Hey there, time traveller!
This article was published 12/9/2013 (1383 days ago), so information in it may no longer be current.
Truckers are grinding their gears over a move by the city to explore the possibility of banning trucks from Provencher Boulevard and Portage and Main.
The Manitoba Trucking Association is upset the civic infrastructure renewal and public works committee wants the administration to study the pros and cons of a ban and report back in 90 days after Coun. Dan Vandal, the committee's chairman, asked for the report.
Terry Shaw, the MTA's general manager, wants to hit the brakes on the issue because he says the problem for truckers is actually larger than the possibility of being banned on two major streets in Winnipeg.
"The congestion and growth of Winnipeg is far outstripping the ability of the infrastructure -- we don't have a transportation vision 2013 let alone 2040," Shaw said.
"Instead of piecemeal moves like banning trucks from Provencher and Portage and Main, let's step back and see what do we need for everyone and then put together the vision that captures it all.
'You are not making the trucks go away -- you are just putting them elsewhere'-- Terry Shaw, general manager of the Manitoba Trucking Association
"You are not making the trucks go away -- you are just putting them elsewhere."
Shaw said the road bed on Provencher was constructed to take into account it was a truck route.
About 27,000 vehicles per day drive on Provencher.
Shaw worries what could happen next if trucks were banned from those two areas.
"Osborne, Corydon and Academy are all lovely areas and they are all truck routes. Trucks should always have access to the areas they need access to.
"Six hundred trucks is only five per cent of the traffic on Provencher -- it is a small percentage of the traffic."
Shaw said the association has already calculated that, based on the city's statistics of 600 trucks on Provencher during an average 11-hour period, it would cost Winnipeg industries $600,000 to ban trucks due to longer driving distances.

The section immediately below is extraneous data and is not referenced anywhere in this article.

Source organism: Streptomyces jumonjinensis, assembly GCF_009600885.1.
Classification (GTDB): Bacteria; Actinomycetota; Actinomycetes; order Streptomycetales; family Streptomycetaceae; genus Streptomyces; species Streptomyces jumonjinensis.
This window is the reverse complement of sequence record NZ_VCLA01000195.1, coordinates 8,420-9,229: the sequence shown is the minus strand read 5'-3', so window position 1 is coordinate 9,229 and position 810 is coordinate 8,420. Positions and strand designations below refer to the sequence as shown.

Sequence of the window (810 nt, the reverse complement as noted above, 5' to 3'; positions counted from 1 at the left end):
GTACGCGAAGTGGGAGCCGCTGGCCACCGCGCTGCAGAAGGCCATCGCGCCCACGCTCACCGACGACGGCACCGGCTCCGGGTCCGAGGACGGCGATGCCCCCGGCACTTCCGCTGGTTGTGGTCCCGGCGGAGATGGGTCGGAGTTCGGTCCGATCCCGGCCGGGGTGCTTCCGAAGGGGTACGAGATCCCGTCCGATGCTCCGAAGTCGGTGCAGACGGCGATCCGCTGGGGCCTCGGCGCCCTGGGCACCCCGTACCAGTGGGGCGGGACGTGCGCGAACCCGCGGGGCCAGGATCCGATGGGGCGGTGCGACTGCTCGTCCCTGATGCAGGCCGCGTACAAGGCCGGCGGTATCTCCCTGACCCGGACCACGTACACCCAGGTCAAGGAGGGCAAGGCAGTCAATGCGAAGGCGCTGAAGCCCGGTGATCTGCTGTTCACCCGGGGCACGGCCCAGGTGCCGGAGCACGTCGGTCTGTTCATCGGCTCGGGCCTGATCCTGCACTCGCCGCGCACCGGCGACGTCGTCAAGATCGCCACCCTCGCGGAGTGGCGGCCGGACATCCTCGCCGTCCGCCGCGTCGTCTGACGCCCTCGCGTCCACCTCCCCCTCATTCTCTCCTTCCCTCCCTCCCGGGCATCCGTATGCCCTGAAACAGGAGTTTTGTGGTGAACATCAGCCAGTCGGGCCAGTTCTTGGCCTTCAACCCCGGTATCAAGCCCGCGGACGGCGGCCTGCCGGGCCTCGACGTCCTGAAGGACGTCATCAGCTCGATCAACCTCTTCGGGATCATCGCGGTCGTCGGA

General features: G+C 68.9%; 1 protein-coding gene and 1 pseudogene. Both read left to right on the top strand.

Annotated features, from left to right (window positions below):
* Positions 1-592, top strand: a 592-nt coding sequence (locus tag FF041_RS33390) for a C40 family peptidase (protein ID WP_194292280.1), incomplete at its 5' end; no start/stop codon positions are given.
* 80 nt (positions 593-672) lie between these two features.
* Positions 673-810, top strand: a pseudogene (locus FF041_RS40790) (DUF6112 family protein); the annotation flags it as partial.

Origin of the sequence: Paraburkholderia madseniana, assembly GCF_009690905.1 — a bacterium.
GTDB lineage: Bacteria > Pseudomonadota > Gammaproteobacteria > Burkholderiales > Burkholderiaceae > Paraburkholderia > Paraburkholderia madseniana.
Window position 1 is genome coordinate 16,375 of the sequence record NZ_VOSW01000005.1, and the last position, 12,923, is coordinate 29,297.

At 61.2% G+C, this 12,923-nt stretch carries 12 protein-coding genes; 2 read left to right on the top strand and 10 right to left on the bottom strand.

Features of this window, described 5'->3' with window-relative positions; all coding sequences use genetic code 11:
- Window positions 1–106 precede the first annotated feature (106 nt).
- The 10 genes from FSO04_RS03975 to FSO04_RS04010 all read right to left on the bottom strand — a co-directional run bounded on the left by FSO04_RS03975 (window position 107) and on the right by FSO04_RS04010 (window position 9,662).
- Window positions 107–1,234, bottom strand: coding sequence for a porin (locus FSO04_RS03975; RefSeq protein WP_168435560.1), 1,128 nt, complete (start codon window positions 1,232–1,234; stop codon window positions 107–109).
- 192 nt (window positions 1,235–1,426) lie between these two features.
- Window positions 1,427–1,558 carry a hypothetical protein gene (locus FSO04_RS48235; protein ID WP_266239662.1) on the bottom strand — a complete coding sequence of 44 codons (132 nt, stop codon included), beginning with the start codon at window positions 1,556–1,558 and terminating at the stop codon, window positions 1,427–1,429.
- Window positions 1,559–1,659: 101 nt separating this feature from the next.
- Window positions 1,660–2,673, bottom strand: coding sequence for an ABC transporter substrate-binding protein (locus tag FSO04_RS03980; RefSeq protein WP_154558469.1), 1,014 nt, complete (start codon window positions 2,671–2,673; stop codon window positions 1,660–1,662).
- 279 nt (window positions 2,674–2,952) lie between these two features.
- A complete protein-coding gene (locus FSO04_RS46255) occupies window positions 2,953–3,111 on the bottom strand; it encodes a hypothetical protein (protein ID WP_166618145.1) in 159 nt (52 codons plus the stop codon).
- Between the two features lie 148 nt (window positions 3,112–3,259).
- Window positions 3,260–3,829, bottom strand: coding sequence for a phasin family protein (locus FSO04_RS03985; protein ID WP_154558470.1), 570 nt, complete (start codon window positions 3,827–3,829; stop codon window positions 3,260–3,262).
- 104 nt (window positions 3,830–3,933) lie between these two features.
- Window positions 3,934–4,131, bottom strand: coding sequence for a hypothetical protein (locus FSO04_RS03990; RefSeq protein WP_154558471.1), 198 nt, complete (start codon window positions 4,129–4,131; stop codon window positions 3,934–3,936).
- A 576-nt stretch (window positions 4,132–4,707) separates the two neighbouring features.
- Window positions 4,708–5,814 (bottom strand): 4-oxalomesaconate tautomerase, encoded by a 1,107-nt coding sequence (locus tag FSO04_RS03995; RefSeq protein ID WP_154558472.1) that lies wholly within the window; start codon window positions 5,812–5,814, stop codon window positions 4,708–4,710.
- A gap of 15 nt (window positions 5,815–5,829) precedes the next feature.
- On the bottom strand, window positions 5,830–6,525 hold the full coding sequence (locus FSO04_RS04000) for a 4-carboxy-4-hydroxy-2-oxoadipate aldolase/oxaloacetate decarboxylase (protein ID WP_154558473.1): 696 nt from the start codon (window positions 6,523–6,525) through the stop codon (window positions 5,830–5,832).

But Vandal is not backing down on the issue.
On Tuesday, Vandal said the issue was "a no-brainer."
On Thursday, Vandal said "I am concerned about both Provencher and Portage and Main and The Forks in between.
"I simply think we need to encourage a more pedestrian environment down the entire corridor... as we fast approach 2014, tractor-trailers and semi-trailers should not be at Portage and Main and Provencher Boulevard by extension."
Matt Allard, president of the Old St. Boniface Residents' Association, said area residents have been pushing the issue for years.
"We endorse the motion to ask the administration to ban truck traffic on Provencher," Allard said. "Generally this issue comes up at almost all of our residents' meetings.
"It's not something we are doing on a whim."
Allard said Provencher is changing with more coffee shops and outdoor caf©s on the street and they want to encourage other traffic rather than trucks.
"With the new pedestrian bridge and the new human rights museum, there's really a feeling we do want a Provencher more amenable to cyclists, pedestrians and coffee shops."
Ahmed Shalaby, head of the University of Manitoba's department of civil engineering, said truck routes are built to a higher standard than residential streets, but not much different than other busy roads.
Shalaby said the idea of banning trucks from areas of the city is not new because it has been done in other metropolitan areas in North America.
"In the end, you have to provide access to goods and services and activity. You are moving trucks from one road to the next."
If banning trucks from certain Winnipeg streets could dampen the local economy, is it worth it? Join the conversation in the comments below.